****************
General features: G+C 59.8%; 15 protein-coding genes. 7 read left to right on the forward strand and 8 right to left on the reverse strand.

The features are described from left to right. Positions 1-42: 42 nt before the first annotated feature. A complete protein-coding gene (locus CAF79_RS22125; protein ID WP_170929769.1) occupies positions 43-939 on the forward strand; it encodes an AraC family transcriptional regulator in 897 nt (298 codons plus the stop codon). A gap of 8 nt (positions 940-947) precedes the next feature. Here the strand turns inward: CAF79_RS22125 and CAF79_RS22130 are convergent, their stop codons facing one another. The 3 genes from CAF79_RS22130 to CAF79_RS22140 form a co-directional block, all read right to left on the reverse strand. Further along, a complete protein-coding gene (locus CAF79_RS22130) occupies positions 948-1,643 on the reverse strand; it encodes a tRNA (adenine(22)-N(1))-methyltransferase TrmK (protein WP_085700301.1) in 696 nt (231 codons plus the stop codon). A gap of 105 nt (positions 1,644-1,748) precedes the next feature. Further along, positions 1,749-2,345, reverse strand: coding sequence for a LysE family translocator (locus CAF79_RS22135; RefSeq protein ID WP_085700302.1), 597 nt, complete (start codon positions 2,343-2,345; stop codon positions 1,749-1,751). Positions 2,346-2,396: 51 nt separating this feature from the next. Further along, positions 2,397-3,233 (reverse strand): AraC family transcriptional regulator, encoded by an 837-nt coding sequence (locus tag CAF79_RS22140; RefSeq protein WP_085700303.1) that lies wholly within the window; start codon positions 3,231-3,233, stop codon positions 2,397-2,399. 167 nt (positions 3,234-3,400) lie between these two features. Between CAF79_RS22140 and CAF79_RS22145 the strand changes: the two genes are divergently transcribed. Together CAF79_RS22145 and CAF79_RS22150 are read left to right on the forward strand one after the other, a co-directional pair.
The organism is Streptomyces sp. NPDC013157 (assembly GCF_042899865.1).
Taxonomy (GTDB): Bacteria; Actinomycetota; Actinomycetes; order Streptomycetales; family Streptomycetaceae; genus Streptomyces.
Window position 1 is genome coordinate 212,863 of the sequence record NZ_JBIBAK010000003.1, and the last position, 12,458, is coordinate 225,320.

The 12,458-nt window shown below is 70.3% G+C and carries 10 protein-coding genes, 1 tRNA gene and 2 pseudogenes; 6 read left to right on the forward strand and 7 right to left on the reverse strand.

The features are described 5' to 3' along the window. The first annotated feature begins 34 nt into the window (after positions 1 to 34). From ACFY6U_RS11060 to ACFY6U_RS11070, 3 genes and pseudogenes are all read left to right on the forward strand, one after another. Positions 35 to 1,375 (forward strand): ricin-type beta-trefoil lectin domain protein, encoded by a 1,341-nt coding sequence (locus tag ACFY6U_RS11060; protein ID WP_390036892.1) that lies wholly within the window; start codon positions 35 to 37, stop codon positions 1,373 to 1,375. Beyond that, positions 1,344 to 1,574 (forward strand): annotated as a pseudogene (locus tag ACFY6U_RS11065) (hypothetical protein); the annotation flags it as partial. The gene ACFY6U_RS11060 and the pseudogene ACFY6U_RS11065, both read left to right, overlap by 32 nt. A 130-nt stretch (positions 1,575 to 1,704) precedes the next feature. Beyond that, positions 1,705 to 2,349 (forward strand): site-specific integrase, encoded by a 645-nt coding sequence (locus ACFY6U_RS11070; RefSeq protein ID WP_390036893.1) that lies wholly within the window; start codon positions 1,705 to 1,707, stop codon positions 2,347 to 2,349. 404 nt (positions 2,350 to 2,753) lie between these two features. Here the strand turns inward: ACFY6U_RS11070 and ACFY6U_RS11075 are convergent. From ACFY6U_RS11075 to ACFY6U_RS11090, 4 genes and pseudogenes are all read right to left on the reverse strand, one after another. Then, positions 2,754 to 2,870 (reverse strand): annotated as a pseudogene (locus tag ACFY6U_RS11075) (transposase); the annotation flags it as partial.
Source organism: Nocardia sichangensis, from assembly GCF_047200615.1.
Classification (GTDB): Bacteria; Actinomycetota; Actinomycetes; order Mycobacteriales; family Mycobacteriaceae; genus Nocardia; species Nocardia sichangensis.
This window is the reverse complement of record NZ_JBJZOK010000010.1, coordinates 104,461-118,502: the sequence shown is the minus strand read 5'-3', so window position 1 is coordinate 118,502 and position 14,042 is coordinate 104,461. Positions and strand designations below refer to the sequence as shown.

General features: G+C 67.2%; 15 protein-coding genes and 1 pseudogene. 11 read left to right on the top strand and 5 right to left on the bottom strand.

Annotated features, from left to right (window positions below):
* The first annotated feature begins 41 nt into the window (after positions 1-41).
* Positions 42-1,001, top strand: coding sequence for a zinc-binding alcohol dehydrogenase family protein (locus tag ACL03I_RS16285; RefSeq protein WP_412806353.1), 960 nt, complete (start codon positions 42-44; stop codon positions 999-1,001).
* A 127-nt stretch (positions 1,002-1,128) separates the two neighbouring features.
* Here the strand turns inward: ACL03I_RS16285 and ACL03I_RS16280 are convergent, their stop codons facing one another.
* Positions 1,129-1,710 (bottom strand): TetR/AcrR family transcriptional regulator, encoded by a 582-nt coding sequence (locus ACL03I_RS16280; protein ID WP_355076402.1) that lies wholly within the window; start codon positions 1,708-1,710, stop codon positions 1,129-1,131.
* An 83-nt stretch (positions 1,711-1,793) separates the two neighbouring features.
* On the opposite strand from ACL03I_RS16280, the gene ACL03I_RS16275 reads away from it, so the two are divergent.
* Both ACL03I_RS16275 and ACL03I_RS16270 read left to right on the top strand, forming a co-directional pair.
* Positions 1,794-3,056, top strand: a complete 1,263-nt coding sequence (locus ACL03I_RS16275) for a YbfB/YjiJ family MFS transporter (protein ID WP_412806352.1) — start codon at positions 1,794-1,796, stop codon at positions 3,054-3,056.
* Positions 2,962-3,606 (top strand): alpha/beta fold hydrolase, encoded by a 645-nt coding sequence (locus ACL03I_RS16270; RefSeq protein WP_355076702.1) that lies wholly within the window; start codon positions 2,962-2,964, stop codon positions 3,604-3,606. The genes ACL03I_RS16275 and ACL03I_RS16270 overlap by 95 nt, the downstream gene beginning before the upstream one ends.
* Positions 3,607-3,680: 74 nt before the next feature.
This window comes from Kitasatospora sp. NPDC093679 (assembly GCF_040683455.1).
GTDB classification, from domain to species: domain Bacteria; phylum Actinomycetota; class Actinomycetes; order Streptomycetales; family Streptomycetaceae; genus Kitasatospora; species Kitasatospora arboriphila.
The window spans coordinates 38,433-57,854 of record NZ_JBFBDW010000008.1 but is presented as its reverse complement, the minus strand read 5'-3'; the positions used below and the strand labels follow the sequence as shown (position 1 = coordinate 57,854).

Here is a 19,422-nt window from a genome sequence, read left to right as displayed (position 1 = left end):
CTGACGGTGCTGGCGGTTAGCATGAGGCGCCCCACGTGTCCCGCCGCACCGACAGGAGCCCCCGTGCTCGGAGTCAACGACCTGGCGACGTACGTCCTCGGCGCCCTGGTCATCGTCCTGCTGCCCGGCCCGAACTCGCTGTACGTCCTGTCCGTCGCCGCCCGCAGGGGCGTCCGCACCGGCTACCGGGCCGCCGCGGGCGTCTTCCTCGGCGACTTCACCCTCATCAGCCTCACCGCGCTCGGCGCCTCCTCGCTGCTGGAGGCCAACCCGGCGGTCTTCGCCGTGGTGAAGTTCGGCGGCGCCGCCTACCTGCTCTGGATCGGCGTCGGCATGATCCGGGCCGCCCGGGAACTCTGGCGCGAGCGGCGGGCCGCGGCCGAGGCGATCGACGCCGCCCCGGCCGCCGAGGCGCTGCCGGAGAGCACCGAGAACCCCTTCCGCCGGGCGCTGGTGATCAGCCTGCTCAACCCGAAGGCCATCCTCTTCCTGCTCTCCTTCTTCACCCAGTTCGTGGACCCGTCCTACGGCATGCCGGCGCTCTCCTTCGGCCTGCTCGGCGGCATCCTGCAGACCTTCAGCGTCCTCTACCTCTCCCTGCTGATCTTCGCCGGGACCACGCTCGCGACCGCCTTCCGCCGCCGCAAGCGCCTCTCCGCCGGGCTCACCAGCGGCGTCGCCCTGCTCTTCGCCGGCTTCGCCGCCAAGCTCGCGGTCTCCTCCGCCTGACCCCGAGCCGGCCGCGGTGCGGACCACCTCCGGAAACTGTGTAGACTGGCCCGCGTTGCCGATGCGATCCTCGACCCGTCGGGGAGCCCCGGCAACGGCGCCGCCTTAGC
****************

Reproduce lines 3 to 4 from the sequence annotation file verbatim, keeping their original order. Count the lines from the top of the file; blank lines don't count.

The organism is Streptomyces sp. NPDC013157 (assembly GCF_042899865.1).
Taxonomy (GTDB): Bacteria; Actinomycetota; Actinomycetes; order Streptomycetales; family Streptomycetaceae; genus Streptomyces.